Explaining Supervenience

Abstract
It is widely agreed that nonnaturalists incur a burden to explain how it is that the normative or moral must supervene on the nonnormative or nonmoral. This paper argues that every metaethical theory, including naturalist theories, must carry that burden in one way or another. Along the way it notes some troubles for making the naturalism/nonnaturalism distinction precise and relatedly for formulating the supervenience thesis to be explained. It then explores naturalistic options for explaining supervenience, suggests that some of these are better than others, and argues that parallel nonnaturalist theories can generate parallel explanations to those offered by naturalists.

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Christian B. Miller
Three Models of Practical Wisdom

Abstract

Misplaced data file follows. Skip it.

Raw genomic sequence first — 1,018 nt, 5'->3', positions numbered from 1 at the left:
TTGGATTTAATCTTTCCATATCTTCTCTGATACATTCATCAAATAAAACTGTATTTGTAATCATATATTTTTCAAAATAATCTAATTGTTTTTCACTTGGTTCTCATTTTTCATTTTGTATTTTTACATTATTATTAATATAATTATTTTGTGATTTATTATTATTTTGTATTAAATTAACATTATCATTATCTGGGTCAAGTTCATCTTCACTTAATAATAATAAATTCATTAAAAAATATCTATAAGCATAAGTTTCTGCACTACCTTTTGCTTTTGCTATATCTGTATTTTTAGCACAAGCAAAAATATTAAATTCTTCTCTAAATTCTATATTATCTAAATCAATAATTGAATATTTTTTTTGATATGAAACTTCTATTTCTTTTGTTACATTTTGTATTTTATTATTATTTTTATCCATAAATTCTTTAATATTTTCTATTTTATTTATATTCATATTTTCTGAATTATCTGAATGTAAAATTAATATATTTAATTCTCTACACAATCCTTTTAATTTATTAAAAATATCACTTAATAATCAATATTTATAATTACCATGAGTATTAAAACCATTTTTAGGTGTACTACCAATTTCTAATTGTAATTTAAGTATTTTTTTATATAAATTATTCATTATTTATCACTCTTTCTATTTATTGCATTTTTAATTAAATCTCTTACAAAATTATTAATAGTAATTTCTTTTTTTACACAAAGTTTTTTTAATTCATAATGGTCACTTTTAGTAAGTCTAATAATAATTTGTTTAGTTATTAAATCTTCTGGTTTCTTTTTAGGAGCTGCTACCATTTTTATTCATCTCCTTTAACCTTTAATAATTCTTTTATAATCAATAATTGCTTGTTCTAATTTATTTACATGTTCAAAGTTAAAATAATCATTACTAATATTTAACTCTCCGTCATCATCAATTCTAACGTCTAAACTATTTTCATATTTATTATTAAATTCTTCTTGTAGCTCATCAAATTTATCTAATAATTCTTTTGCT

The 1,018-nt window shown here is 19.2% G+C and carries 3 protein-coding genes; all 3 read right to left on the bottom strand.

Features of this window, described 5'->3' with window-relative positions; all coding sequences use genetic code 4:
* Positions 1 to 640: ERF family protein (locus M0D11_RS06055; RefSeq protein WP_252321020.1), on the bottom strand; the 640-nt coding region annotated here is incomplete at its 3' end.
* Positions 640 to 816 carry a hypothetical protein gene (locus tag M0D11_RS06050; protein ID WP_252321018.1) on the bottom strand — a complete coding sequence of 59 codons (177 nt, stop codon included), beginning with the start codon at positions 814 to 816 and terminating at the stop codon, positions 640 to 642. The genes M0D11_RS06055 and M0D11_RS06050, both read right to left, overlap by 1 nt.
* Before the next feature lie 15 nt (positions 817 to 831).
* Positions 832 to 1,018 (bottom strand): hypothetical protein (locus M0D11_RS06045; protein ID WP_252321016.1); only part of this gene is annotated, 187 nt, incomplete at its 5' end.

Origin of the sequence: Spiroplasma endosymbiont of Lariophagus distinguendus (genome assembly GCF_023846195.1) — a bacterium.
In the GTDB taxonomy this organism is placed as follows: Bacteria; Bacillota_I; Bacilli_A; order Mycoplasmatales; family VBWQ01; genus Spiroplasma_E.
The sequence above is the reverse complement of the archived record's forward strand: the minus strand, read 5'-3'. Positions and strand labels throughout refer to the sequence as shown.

There are two leading models of practical wisdom in the contemporary analytic philosophy literature, the Standard Model and the Socratic Model. Recently, a neglected third option is starting to get some attention. On the Eliminativist Model, there is no virtue of practical wisdom at all. There are a variety of distinct sets of capacities which carry out the various functions associated with practical wisdom. But there is no trait that they jointly constitute. The goal of this paper is to set out what separates the three models, and what I take some of the main costs to be with the Standard and Socratic Models. While the Eliminativist Model might not be the clearly superior choice of the three models, it deserves to be taken far more seriously in future discussions of practical wisdom.